In February, Joseph Salvino, Ph.D., joined The Wistar Institute as professor in the Molecular and Cellular Oncogenesis Program and Scientific Director of the Institute’s Molecular Screening Facility. Salvino focuses on drug discovery and development and using small molecules as tools to confirm whether a newly discovered therapeutic target is “druggable.” Salvino recently answered some questions about his background in medicinal chemistry and what projects he’ll be working on at Wistar.
Q: How did you get interested in medicinal chemistry?
A: Initially, I thought I was going to pursue a career in biology, but that all changed once I took organic chemistry in college. From that moment on, I knew I wanted to design molecules that are biologically active, meaning they have beneficial effects on cells. Having a better understanding of chemistry allows me to find the proper molecules that will act on therapeutic targets. After I received my Ph.D. from Brown University in organic chemistry, I completed postdoctoral training in synthetic and medicinal chemistry at the University of Pennsylvania. The field offers tremendous flexibility as well. In my career, I’ve worked on drug design projects in a variety of disease types. I may not have a deep understanding of disease quite like biologists do, but what I’ve been able to do is take their findings and determine how to design a drug that can be tested clinically.
Q: Why do you feel Wistar is a good fit for your skills?
A: I came to Wistar from Drexel, so I’m already pretty familiar with the Philadelphia life sciences community. I’ve also had the pleasure of working with a few of Wistar’s scientists prior to coming here. For example, I’ve collaborated with Drs. Paul Lieberman and Troy Messick of Wistar’s Gene Expression and Regulation Program on their Epstein-Barr virus drug development project since 2012. At Wistar, you have so many really talented cancer biologists that have discovered several targets for a variety of diseases. From my end, I need to take those targets and make them druggable. In some cases, these scientists have the therapeutic target they want to study but are overwhelmed by the process of determining which drugs could act on that target. In other instances, the target is already druggable, but the design needs to be improved in order to reduce toxicity of the drug, which can cause adverse affects in patients. The goal is to demonstrate the effectiveness of these targets and drugs here so that we can more quickly move them into clinical trials.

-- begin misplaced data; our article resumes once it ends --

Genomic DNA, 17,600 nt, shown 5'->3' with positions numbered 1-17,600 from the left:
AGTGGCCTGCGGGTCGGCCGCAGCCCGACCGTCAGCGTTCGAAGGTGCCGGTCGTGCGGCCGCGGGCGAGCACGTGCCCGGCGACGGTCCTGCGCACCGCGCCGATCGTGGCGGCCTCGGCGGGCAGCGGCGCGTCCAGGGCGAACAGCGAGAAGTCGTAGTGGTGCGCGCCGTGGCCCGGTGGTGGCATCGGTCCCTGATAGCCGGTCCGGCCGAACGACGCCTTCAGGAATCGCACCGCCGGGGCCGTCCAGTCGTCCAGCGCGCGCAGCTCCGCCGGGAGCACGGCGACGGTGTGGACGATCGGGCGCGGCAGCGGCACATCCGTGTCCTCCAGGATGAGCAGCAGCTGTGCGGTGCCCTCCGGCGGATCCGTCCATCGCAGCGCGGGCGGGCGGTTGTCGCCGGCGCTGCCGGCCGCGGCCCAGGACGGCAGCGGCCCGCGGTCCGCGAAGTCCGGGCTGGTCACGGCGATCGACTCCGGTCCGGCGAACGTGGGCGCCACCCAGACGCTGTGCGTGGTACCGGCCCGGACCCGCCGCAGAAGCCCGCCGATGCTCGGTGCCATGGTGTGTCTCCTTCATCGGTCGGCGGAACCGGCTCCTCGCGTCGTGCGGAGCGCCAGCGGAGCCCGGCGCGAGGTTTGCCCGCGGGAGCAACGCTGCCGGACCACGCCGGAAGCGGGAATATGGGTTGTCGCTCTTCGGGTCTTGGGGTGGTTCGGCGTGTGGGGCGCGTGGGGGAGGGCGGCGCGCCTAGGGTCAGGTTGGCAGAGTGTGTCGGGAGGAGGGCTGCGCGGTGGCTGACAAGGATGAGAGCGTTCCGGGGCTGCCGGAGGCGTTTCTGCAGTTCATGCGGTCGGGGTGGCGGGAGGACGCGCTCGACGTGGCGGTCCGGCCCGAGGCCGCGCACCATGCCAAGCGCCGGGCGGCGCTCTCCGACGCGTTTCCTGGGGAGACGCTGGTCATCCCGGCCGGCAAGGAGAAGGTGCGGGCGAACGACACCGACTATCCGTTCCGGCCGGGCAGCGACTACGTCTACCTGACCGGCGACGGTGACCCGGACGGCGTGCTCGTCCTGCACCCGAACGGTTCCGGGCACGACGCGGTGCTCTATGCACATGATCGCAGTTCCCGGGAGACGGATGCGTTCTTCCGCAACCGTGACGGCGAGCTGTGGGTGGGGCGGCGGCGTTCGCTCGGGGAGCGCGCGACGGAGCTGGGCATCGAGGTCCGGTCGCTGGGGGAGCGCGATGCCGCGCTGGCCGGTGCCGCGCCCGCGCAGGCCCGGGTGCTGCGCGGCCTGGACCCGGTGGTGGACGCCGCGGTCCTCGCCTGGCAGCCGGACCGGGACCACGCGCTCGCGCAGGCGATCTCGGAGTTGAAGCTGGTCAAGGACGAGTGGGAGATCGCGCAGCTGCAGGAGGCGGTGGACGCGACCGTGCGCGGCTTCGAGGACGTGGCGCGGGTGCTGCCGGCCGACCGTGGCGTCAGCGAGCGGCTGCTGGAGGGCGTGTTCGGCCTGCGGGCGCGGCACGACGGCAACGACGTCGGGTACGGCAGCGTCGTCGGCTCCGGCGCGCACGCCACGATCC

Q: What are some of the projects you’ll be working on at Wistar?
A: There are several ongoing projects that I’m excited to work on. Dr. Qihong Huang is working on an exciting target called GABRA3, which is expressed in metastatic breast cancer tissue. Dr. Maureen Murphy has a great target called HSP70, a stress-survival protein found in many different types of tumors. Dr. Meenhard Herlyn’s lab is also working on a drug development project for melanoma. These are just a few examples of the types of projects I’ll be focusing on as I take these targets off the hands of the biologists and help them reach their full potential.
Q: One of your other roles here is as scientific director of Wistar’s Molecular Screening Facility. What are your plans for this facility?
A: One of the things I’m hoping to work on with our scientists is to move their discoveries into what’s known as the hit-to-lead stage. The idea is to take a target and to use something called high throughput screening to find promising lead compounds that could be studied as potential drugs. High throughput screening allows scientists to test hundreds, thousands, or many, many more compounds for biochemical activity, saving considerable time in taking these promising targets and finding the drugs that act upon them. I have enough experience to look at the structure of a molecule and, in many cases, I’ll know whether there are drugs available that may act on it. In any event, the screening helps get these discoveries to that crucial hit-to-lead stage, which ultimately results in new drugs being developed more quickly and more effectively.